Dementia affects everyone differently and it can cause a wide range of symptoms which can include problems with memory, perception, thinking, concentration and language. People with dementia can become confused, they may behave differently and experience changes in moods and emotions.
Dementia is a progressive illness, which means that the symptoms will get worse over a period of time. However, many people with dementia lead active and fulfilling lives for many years.
The Alzheimer’s Society website offers more information (downloads and audio versions) on the many different types of dementia of which the most common are Alzheimer’s disease and vascular dementia. Less common are Lewy bodies, frontotemporal dementia and the more rarer forms of dementia. Around 95% of people have one of the four main types of dementia. Further fact sheets on specific dementias can be located on the Alzheimer Society’s site.
There are around 850,000 people in the UK who have dementia.
Various factors increase the risk of developing dementia and these include: aging, genes, health and lifestyle choices. The majority of people with dementia are over 65 but the disease does affect younger people. More than 64,000 younger people (under the age of 65) in the UK, have what is known as either early-onset or young-onset dementia.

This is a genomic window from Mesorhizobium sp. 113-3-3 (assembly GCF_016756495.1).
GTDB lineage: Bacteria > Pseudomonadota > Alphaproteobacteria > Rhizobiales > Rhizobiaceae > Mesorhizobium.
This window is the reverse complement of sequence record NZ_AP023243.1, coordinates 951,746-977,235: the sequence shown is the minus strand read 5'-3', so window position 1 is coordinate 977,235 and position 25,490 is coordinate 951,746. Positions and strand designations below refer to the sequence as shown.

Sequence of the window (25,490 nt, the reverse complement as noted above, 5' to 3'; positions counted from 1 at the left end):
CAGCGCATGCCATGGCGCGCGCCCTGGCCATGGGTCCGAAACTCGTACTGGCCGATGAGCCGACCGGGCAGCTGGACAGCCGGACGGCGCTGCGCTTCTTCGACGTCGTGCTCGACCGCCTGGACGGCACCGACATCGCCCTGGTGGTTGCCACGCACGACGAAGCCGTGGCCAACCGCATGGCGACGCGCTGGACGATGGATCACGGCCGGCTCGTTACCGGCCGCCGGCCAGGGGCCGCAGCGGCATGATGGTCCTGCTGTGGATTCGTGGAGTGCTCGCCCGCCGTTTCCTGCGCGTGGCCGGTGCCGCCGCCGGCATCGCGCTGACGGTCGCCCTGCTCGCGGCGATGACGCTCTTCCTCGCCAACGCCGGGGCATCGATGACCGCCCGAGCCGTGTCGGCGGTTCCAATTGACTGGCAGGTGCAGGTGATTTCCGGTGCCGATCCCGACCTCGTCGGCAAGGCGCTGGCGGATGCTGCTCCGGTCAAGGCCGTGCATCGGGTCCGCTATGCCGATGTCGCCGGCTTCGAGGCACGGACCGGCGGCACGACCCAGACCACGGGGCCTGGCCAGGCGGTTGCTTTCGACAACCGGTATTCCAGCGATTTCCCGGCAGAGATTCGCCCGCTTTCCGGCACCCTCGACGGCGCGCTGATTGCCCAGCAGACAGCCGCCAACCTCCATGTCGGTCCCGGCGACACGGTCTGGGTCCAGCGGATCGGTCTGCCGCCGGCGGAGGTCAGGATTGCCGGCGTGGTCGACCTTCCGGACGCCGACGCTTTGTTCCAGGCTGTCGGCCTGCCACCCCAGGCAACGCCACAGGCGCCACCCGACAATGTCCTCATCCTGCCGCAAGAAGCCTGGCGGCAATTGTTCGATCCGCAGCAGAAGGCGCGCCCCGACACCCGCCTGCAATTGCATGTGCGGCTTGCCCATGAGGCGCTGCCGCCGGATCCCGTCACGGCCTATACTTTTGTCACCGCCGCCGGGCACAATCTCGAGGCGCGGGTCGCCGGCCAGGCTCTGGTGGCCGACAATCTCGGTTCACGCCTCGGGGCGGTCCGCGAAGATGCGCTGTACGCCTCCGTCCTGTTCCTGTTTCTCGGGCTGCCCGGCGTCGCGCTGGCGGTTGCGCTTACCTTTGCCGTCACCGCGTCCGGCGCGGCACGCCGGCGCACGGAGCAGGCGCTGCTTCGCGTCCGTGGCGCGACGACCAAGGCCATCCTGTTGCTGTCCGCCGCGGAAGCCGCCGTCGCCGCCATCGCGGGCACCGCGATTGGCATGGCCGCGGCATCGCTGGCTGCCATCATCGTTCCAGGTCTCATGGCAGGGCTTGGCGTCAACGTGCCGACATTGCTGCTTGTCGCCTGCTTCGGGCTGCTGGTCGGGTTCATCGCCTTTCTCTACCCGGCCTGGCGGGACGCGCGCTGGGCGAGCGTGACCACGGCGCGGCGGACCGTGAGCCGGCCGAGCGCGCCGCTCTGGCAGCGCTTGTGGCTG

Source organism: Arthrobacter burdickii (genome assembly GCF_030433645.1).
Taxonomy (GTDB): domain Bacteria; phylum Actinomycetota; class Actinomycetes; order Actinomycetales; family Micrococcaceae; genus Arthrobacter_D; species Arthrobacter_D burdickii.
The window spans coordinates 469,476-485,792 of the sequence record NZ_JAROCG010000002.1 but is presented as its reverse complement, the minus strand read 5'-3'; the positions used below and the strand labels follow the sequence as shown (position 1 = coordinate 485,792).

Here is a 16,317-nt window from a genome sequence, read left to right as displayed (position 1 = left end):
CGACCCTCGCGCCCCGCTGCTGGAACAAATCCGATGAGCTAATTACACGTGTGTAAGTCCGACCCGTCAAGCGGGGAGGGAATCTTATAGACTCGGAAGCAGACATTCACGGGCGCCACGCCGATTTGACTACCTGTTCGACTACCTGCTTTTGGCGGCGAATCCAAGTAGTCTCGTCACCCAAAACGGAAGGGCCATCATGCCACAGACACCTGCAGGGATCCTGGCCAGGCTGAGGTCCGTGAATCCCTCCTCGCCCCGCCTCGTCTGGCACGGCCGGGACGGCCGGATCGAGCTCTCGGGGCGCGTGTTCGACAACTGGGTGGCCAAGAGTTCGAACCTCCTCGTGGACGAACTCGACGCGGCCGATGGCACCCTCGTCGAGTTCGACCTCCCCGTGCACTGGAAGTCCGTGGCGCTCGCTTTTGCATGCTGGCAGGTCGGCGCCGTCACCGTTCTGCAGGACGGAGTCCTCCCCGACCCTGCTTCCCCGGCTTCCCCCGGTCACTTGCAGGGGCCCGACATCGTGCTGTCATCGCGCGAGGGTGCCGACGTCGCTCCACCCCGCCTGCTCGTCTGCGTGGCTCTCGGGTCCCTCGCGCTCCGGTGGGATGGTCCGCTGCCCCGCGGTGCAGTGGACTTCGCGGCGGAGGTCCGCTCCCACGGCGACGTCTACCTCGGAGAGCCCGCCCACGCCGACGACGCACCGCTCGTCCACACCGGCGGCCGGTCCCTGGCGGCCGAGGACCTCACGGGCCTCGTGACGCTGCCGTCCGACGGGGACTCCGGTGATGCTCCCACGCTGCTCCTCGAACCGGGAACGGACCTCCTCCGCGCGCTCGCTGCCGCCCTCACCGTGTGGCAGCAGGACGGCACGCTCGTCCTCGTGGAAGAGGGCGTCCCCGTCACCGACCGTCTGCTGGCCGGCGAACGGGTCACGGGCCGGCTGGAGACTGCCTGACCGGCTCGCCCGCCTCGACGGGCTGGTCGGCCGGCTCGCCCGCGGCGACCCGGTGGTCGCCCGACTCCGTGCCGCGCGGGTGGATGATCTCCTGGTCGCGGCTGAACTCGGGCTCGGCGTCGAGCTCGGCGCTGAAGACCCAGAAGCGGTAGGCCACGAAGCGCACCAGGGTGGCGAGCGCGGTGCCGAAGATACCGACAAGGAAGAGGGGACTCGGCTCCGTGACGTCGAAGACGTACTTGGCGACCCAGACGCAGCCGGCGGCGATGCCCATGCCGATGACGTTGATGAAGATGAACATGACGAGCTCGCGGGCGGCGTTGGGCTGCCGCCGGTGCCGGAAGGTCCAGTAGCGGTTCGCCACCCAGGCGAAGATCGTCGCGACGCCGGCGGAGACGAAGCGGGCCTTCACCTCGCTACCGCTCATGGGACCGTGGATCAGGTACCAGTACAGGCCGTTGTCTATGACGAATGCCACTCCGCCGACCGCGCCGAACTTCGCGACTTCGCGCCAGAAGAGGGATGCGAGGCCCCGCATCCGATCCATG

This video was produced by the charity Young Dementia UK (now Dementia UK) and explains clearly what it is like to be diagnosed with dementia under 65.
The chance of developing dementia increases with age and one in 14 people over the age of 65, and one in six people over 80, has dementia. It is more common among women than men.
If you have been diagnosed with a condition called mild cognitive impairment (MCI) this causes symptoms similar to dementia which are not as serious. People with MCI have a higher risk of developing dementia but not all of them will.
People experience dementia in many different ways and different types of dementia affect people differently.
Here are some of the most common symptoms as stated in the Alzheimer’s Society’s book – The Dementia Guide: Living Well after Diagnosis.
Dementia is caused by physical changes in the brain and, as it progresses, the structure and chemistry of the brain changes which leads to damage and a gradual decay of brain cells.
Damage to different parts of the brain will have different effects. Some areas may affect short-term memory while another area might affect a person’s ability to organise things.